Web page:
US actions in Europe also contributed to the increasing rivalry and hostility felt between the two parties, which led to the outbreak of the Cold War. The events surrounding the issue of economic reconstruction also played a role in fostering ill will, leading to the eventual outbreak of the Cold War. The US allowed the golden opportunity to work jointly with the Soviets to slip by, in which the US under Truman wanted to highlight the Soviet dependence on the US aid rather than portraying the Soviet as a worthy partner. The lend-lease scheme, which the SU was dependent on to rebuild its economy, was cancelled in 1945. Congress also reduced the request for a 6 billion loan to q 1 billion.
Furthermore, the loan was also conditional, in which the US demanded open markets to facilitate the free access of US goods and intellectual materials into Eastern Europe. This further heightened the tension, as the Soviets interpreted the US actions as “dollar diplomacy” in which the US was using its financial position as a way to dominate Soviet economic affairs. This caused the SU to retaliate by refusing to join World Bank and IMF, as earlier agreed at the Bretton-Wood meeting due to the reduction in loan. Therefore, the “dollar diplomacy” used by the US served only to further heighten the unhappiness as it aimed to make the Soviets an adversary rather than a valuable partner in the world stage, laying the frameworks for the outbreak of the Cold War.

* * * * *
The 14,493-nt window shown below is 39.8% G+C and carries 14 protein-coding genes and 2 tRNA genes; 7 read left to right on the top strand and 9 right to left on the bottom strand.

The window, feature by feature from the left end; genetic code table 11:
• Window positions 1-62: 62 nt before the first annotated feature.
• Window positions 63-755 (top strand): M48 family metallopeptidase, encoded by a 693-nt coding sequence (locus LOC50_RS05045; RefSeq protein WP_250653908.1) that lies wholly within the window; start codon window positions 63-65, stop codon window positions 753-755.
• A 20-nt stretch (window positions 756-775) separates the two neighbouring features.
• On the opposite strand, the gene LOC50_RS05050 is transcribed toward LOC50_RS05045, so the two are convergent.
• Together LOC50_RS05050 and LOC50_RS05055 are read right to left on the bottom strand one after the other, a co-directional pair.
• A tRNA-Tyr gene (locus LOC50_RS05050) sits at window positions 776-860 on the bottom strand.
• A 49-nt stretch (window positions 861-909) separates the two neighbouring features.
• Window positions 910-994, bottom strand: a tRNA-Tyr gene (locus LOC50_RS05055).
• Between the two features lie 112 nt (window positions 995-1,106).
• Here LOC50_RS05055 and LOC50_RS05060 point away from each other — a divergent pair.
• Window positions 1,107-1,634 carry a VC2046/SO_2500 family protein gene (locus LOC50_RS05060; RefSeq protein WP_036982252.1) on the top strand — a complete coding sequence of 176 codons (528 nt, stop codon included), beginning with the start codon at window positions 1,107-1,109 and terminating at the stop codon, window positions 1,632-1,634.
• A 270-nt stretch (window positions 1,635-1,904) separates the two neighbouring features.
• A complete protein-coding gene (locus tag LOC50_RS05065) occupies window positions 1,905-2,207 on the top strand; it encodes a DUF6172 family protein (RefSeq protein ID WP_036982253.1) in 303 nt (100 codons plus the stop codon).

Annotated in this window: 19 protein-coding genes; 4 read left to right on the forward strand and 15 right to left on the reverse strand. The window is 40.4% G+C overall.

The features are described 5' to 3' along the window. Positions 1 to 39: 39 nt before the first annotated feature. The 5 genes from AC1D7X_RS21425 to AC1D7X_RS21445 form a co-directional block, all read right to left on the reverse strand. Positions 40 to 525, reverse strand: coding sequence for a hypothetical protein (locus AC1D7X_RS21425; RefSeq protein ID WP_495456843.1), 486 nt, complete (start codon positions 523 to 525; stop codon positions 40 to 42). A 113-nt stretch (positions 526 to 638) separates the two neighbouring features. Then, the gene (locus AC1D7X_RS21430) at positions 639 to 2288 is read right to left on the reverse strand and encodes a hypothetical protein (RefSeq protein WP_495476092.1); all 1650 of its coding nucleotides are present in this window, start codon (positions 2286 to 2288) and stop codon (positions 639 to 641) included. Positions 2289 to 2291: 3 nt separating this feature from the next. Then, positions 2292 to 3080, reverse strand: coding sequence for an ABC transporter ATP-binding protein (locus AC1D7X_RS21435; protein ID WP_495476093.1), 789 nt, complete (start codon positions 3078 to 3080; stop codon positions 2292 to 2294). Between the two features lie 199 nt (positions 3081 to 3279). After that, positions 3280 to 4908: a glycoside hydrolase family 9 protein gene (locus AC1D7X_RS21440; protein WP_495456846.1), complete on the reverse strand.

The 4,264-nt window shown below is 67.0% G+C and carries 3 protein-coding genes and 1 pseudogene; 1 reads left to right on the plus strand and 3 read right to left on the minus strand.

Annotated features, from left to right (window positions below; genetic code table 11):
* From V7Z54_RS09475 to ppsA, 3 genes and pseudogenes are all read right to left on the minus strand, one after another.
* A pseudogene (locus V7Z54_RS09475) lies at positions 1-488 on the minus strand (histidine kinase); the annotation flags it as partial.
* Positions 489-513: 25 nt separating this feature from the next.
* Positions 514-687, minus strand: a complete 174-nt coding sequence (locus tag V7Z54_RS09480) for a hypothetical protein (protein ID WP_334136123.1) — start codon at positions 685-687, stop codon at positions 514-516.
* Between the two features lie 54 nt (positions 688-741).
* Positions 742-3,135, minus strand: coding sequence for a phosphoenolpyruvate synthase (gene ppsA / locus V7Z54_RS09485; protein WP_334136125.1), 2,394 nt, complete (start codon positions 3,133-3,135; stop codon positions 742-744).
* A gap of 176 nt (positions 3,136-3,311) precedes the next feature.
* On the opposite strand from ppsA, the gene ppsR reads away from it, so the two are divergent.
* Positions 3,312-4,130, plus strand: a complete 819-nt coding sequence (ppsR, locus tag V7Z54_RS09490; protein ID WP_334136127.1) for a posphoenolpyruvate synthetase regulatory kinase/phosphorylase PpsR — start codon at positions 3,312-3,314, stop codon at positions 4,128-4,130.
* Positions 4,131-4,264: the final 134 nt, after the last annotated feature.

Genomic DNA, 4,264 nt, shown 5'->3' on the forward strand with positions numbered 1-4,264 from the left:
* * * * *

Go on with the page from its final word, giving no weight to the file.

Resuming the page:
The development and testing of the atomic bomb and the use of US nuclear diplomacy also further facilitated the onset of the Cold War. This was seen in two events, namely the liberation of Japan and nuclear diplomacy. The atomic bomb allowed the US to liberate Japan without the help of the Soviets, causing the SU to lose its chance in having a foothold in East Asia. This led to worsening of relations as it went against the Yalta conference where it was agreed upon that the Soviets would have a hand in the liberation of Japan.